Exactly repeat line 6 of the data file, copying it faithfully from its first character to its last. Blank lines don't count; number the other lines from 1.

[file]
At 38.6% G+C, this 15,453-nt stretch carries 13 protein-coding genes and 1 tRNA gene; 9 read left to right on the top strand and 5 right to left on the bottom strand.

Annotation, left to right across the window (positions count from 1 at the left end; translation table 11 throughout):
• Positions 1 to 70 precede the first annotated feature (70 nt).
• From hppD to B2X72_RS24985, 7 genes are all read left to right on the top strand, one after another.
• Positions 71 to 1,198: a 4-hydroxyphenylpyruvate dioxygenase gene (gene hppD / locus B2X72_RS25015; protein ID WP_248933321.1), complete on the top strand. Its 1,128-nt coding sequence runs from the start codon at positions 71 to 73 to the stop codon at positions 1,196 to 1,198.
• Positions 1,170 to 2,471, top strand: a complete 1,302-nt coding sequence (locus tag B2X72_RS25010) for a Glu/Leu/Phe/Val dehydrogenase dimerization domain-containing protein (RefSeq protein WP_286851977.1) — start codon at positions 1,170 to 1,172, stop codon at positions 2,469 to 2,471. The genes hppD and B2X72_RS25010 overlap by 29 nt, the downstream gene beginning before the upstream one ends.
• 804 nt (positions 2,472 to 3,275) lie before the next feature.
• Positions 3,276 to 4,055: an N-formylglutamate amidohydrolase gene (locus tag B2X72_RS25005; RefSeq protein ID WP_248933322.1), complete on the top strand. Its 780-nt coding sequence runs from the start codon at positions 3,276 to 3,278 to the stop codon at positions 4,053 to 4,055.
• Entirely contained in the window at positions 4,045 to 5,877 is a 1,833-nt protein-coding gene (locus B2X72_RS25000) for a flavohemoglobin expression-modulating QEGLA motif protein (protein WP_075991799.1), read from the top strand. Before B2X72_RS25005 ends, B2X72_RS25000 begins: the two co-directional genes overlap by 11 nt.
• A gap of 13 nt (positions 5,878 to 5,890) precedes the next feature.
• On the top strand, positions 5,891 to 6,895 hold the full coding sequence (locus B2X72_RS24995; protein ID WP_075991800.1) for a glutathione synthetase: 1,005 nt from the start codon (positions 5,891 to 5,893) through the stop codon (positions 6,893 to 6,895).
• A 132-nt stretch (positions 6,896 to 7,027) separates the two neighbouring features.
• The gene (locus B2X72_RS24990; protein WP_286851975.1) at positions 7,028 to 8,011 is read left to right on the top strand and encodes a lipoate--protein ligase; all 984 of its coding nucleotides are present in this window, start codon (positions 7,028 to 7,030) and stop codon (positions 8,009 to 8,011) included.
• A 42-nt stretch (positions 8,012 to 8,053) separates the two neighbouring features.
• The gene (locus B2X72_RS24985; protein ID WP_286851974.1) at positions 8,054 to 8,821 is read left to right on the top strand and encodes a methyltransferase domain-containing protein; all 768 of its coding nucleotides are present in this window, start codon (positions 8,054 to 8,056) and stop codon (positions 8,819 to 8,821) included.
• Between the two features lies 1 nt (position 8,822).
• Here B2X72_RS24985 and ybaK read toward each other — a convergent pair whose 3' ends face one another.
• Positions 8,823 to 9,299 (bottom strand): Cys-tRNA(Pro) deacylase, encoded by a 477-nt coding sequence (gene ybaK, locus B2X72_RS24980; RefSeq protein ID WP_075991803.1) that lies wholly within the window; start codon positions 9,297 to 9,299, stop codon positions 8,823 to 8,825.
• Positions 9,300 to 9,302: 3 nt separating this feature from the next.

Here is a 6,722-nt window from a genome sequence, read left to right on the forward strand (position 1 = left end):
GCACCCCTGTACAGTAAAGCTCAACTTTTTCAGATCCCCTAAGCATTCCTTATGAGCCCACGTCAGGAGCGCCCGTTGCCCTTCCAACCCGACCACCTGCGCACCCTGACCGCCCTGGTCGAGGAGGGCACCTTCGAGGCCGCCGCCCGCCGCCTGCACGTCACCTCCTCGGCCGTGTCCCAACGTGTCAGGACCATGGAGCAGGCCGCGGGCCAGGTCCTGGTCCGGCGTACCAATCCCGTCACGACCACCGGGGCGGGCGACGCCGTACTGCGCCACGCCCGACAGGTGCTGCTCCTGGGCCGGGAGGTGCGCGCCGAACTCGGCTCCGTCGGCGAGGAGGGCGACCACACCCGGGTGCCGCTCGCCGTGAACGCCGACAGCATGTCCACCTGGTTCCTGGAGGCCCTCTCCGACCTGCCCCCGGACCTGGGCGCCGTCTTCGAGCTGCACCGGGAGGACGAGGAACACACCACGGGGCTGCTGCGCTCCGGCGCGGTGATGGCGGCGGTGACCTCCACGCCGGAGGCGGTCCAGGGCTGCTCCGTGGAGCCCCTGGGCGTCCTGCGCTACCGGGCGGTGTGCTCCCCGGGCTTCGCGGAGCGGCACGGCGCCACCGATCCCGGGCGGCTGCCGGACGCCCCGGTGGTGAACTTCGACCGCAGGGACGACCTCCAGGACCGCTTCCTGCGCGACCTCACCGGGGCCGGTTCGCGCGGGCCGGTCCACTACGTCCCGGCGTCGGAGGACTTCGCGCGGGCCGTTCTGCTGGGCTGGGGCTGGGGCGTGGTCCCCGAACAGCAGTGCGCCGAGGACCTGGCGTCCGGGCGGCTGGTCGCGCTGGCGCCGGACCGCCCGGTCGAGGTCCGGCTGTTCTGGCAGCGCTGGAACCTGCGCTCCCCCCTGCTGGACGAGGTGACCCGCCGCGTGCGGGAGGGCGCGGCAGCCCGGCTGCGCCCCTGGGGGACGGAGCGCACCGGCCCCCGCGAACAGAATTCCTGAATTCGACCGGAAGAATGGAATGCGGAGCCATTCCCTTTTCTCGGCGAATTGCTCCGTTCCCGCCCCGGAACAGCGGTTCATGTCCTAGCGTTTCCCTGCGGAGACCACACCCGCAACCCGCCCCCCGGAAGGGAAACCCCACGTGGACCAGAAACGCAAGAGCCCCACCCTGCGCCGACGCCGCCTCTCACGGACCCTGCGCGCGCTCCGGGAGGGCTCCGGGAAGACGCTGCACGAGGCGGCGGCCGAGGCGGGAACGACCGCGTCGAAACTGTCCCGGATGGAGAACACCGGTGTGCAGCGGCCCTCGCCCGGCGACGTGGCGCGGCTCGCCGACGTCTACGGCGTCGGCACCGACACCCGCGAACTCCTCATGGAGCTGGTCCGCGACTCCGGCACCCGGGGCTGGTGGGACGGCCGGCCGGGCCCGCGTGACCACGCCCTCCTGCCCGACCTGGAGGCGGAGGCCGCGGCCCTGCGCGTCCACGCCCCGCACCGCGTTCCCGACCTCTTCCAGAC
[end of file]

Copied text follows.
• Positions 1,170 to 2,471, top strand: a complete 1,302-nt coding sequence (locus tag B2X72_RS25010) for a Glu/Leu/Phe/Val dehydrogenase dimerization domain-containing protein (RefSeq protein WP_286851977.1) — start codon at positions 1,170 to 1,172, stop codon at positions 2,469 to 2,471. The genes hppD and B2X72_RS25010 overlap by 29 nt, the downstream gene beginning before the upstream one ends.